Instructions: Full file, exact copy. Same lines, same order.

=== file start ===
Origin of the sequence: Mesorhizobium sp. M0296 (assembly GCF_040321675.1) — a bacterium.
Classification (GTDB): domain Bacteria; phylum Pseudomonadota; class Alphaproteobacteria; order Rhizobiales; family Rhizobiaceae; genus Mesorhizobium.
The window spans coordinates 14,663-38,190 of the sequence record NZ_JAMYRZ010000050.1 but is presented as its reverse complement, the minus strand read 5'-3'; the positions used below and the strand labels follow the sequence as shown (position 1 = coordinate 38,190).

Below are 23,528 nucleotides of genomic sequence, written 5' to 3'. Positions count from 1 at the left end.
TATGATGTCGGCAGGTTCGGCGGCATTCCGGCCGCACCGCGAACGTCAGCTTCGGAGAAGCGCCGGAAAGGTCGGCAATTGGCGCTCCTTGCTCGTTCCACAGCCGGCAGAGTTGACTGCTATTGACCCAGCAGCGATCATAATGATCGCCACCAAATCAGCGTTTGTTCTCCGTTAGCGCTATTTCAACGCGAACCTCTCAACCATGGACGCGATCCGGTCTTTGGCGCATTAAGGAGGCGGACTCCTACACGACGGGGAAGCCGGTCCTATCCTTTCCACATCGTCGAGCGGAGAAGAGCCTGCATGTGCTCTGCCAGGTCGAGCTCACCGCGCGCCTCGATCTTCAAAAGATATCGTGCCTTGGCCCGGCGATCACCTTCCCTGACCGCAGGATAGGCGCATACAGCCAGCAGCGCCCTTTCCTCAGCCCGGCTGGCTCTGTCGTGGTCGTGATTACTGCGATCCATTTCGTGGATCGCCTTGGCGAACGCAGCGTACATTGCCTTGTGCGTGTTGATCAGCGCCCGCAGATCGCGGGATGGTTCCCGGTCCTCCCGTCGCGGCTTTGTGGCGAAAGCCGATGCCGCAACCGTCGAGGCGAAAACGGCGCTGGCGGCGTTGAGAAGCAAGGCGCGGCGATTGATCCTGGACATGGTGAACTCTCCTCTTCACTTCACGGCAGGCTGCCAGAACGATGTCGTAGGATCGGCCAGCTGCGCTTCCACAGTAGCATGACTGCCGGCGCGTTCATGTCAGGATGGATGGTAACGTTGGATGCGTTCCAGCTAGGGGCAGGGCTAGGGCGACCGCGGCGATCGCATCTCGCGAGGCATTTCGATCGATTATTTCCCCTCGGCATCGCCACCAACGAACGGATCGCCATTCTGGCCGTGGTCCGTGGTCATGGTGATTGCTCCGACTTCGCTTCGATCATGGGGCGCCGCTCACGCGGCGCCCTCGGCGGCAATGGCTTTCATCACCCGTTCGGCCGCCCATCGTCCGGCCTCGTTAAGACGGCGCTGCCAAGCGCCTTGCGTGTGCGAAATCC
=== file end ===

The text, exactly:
Origin of the sequence: Mesorhizobium sp. M0296 (assembly GCF_040321675.1) — a bacterium.
Classification (GTDB): domain Bacteria; phylum Pseudomonadota; class Alphaproteobacteria; order Rhizobiales; family Rhizobiaceae; genus Mesorhizobium.
The window spans coordinates 14,663-38,190 of the sequence record NZ_JAMYRZ010000050.1 but is presented as its reverse complement, the minus strand read 5'-3'; the positions used below and the strand labels follow the sequence as shown (position 1 = coordinate 38,190).

Below are 23,528 nucleotides of genomic sequence, written 5' to 3'. Positions count from 1 at the left end.
TATGATGTCGGCAGGTTCGGCGGCATTCCGGCCGCACCGCGAACGTCAGCTTCGGAGAAGCGCCGGAAAGGTCGGCAATTGGCGCTCCTTGCTCGTTCCACAGCCGGCAGAGTTGACTGCTATTGACCCAGCAGCGATCATAATGATCGCCACCAAATCAGCGTTTGTTCTCCGTTAGCGCTATTTCAACGCGAACCTCTCAACCATGGACGCGATCCGGTCTTTGGCGCATTAAGGAGGCGGACTCCTACACGACGGGGAAGCCGGTCCTATCCTTTCCACATCGTCGAGCGGAGAAGAGCCTGCATGTGCTCTGCCAGGTCGAGCTCACCGCGCGCCTCGATCTTCAAAAGATATCGTGCCTTGGCCCGGCGATCACCTTCCCTGACCGCAGGATAGGCGCATACAGCCAGCAGCGCCCTTTCCTCAGCCCGGCTGGCTCTGTCGTGGTCGTGATTACTGCGATCCATTTCGTGGATCGCCTTGGCGAACGCAGCGTACATTGCCTTGTGCGTGTTGATCAGCGCCCGCAGATCGCGGGATGGTTCCCGGTCCTCCCGTCGCGGCTTTGTGGCGAAAGCCGATGCCGCAACCGTCGAGGCGAAAACGGCGCTGGCGGCGTTGAGAAGCAAGGCGCGGCGATTGATCCTGGACATGGTGAACTCTCCTCTTCACTTCACGGCAGGCTGCCAGAACGATGTCGTAGGATCGGCCAGCTGCGCTTCCACAGTAGCATGACTGCCGGCGCGTTCATGTCAGGATGGATGGTAACGTTGGATGCGTTCCAGCTAGGGGCAGGGCTAGGGCGACCGCGGCGATCGCATCTCGCGAGGCATTTCGATCGATTATTTCCCCTCGGCATCGCCACCAACGAACGGATCGCCATTCTGGCCGTGGTCCGTGGTCATGGTGATTGCTCCGACTTCGCTTCGATCATGGGGCGCCGCTCACGCGGCGCCCTCGGCGGCAATGGCTTTCATCACCCGTTCGGCCGCCCATCGTCCGGCCTCGTTAAGACGGCGCTGCCAAGCGCCTTGCGTGTGCGAAATCC